- The Washington Times - Wednesday, January 20, 2010

France is soon expected to become the first Western European NATO member to sell advanced military equipment to Russia, amid an aggressive search by Moscow for Western arms suppliers that has divided the country’s elite, diplomats and defense analysts say.

The likely deal for at least one Mistral-class amphibious ship for the Russian navy is being watched closely in Washington — not only because of European willingness to arm NATO’s former archenemy, but also because of Moscow’s tacit acknowledgment of the poor state of its own military industry.

Intelligence Online, a Paris-based Web site with good sources in the French government, reported Friday that President Nicolas Sarkozy “has agreed to allow Mistral-class amphibious ships to be sold to the Russian navy.” It quoted “sources at the Elysees Palace” as saying that the decision “will be announced in March, when [Russian President] Dmitry Medvedev visits Paris.”

Emmanuel Lenain, a spokesman for the French Embassy in Washington, said that “discussions are going on, but no formal decision has been made yet.”

Still, Mr. Lenain dismissed suggestions that his country would help Russia upgrade its offensive capabilities — a grave concern in some former Soviet republics, such as the Baltic states and Georgia.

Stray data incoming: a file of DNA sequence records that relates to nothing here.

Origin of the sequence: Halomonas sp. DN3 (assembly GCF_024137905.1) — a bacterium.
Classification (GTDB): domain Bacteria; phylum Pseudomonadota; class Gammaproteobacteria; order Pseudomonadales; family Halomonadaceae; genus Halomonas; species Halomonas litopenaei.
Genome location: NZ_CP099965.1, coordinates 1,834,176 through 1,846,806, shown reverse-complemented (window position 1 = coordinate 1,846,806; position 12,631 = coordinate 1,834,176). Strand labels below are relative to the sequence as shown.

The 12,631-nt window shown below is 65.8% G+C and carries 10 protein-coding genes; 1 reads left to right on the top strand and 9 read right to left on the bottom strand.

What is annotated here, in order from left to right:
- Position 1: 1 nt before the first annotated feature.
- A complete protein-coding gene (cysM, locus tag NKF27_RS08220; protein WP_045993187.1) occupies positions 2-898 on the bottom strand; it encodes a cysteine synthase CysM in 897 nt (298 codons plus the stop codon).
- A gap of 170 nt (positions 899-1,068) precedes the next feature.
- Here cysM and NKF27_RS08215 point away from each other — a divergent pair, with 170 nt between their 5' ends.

“We cannot be suspected of complacency toward Russia,” he said. “Sarkozy played a key role in [resolving] the Georgian crisis in the summer of 2008, and we still have French men and women on the ground, as part of a European effort to maintain the peace agreement.”

The Georgian war strained NATO’s relations with Moscow, though ties improved after President Obama took office last year. Mr. Obama has tried to “reset” the relationship after ties were frayed during the George W. Bush administration. In September, Mr. Obama scrapped his predecessor’s plans for a missile-defense system in Poland and the Czech Republic.

“A Mistral-class ship is a support ship that France has used in particular for humanitarian or national evacuation missions due to its transport and medical capabilities,” Mr. Lenain said. “It would not represent a threat.”

NATO member Turkey has sold some military equipment to Russia in the past, but a French deal would be much more significant, diplomats said.

The State Department declined to comment, as did the Russian Embassy. But Russian military leaders have said that such a ship would have made a significant difference in Georgia.

“Everything that we did in the space of 26 hours at the time, this ship will do within 40 minutes,” Adm. Vladimir Vysotsky, chief of the Russian navy, was quoted as saying by the RIA Novosti news agency in September.

France is not the only NATO member that appears eager to export military equipment to Russia. Spain’s Navantia shipyard has emerged as a serious rival to the French manufacturer DCNS. In addition, Dutch Defense Minister Eimert van Middelkoop said last year that the Russians had approached Damen Schelde Naval Shipbuilding in the Netherlands.